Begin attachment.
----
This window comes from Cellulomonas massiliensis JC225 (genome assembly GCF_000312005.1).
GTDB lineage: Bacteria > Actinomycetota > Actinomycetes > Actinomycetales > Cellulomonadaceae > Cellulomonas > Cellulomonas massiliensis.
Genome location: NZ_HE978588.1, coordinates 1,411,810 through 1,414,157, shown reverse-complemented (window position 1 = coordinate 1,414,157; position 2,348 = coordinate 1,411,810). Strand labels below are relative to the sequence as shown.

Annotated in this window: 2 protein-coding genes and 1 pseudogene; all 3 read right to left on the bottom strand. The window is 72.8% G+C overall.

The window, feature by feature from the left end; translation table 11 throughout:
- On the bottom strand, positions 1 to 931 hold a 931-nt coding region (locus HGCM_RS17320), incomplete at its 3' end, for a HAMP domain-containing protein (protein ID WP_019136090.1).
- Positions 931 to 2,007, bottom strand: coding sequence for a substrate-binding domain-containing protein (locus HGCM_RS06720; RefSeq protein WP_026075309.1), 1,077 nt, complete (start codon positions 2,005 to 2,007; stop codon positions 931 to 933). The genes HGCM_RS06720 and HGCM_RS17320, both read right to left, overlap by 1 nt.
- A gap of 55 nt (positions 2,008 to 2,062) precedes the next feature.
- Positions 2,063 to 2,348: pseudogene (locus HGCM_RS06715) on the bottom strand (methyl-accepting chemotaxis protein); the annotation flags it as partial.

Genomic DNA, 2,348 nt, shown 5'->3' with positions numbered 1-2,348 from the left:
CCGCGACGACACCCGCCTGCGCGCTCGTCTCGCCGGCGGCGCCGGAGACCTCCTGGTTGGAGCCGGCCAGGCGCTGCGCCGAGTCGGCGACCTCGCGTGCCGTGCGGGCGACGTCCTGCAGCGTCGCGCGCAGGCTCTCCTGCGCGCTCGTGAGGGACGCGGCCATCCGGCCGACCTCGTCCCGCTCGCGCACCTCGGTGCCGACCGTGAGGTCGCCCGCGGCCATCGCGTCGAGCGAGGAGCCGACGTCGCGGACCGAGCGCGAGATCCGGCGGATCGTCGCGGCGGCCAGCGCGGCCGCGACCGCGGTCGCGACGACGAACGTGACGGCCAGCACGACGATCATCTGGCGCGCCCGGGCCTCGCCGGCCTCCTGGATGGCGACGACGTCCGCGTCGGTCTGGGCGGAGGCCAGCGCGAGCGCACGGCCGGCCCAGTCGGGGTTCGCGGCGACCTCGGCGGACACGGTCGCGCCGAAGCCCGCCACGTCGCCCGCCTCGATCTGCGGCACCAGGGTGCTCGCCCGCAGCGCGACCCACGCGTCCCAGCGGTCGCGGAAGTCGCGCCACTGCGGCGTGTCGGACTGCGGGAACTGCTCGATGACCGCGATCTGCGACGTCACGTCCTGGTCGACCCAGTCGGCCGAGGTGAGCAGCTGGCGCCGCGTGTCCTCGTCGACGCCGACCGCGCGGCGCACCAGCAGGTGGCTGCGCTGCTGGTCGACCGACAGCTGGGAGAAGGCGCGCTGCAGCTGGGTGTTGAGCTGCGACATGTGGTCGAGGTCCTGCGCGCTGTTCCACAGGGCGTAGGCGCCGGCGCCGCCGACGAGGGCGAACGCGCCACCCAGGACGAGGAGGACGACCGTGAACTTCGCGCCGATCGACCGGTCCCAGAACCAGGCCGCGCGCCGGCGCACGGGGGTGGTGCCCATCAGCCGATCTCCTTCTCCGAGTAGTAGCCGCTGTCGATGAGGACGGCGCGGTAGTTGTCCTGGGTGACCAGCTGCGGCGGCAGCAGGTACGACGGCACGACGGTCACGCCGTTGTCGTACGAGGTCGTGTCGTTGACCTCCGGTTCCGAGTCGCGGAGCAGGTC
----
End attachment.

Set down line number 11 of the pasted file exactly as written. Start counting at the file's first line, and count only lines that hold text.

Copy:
CCGCGACGACACCCGCCTGCGCGCTCGTCTCGCCGGCGGCGCCGGAGACCTCCTGGTTGGAGCCGGCCAGGCGCTGCGCCGAGTCGGCGACCTCGCGTGCCGTGCGGGCGACGTCCTGCAGCGTCGCGCGCAGGCTCTCCTGCGCGCTCGTGAGGGACGCGGCCATCCGGCCGACCTCGTCCCGCTCGCGCACCTCGGTGCCGACCGTGAGGTCGCCCGCGGCCATCGCGTCGAGCGAGGAGCCGACGTCGCGGACCGAGCGCGAGATCCGGCGGATCGTCGCGGCGGCCAGCGCGGCCGCGACCGCGGTCGCGACGACGAACGTGACGGCCAGCACGACGATCATCTGGCGCGCCCGGGCCTCGCCGGCCTCCTGGATGGCGACGACGTCCGCGTCGGTCTGGGCGGAGGCCAGCGCGAGCGCACGGCCGGCCCAGTCGGGGTTCGCGGCGACCTCGGCGGACACGGTCGCGCCGAAGCCCGCCACGTCGCCCGCCTCGATCTGCGGCACCAGGGTGCTCGCCCGCAGCGCGACCCACGCGTCCCAGCGGTCGCGGAAGTCGCGCCACTGCGGCGTGTCGGACTGCGGGAACTGCTCGATGACCGCGATCTGCGACGTCACGTCCTGGTCGACCCAGTCGGCCGAGGTGAGCAGCTGGCGCCGCGTGTCCTCGTCGACGCCGACCGCGCGGCGCACCAGCAGGTGGCTGCGCTGCTGGTCGACCGACAGCTGGGAGAAGGCGCGCTGCAGCTGGGTGTTGAGCTGCGACATGTGGTCGAGGTCCTGCGCGCTGTTCCACAGGGCGTAGGCGCCGGCGCCGCCGACGAGGGCGAACGCGCCACCCAGGACGAGGAGGACGACCGTGAACTTCGCGCCGATCGACCGGTCCCAGAACCAGGCCGCGCGCCGGCGCACGGGGGTGGTGCCCATCAGCCGATCTCCTTCTCCGAGTAGTAGCCGCTGTCGATGAGGACGGCGCGGTAGTTGTCCTGGGTGACCAGCTGCGGCGGCAGCAGGTACGACGGCACGACGGTCACGCCGTTGTCGTACGAGGTCGTGTCGTTGACCTCCGGTTCCGAGTCGCGGAGCAGGTC